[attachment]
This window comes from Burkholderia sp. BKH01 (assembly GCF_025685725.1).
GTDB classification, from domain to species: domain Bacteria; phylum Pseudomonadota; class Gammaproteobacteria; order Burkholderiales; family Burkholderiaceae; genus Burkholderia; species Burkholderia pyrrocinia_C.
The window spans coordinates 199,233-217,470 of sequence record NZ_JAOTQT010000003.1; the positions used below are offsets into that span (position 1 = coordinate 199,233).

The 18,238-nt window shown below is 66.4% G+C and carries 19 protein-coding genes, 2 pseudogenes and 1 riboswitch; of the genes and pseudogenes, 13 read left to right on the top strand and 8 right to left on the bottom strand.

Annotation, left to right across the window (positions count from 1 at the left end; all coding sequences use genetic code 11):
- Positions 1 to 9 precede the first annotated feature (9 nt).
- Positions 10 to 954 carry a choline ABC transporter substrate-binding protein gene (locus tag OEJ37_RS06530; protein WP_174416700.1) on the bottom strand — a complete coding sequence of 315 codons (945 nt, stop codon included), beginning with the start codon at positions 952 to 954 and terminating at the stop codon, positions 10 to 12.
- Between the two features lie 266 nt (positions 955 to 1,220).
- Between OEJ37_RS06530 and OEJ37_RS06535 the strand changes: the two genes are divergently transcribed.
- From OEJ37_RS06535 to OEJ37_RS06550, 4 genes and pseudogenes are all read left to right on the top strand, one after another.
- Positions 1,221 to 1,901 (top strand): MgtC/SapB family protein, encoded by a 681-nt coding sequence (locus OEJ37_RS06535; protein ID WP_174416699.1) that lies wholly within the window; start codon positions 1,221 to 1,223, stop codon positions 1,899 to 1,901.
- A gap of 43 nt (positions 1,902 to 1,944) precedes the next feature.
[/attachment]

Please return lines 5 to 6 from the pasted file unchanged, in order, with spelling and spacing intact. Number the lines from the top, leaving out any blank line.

Annotation, left to right across the window (positions count from 1 at the left end; all coding sequences use genetic code 11):
- Positions 1 to 9 precede the first annotated feature (9 nt).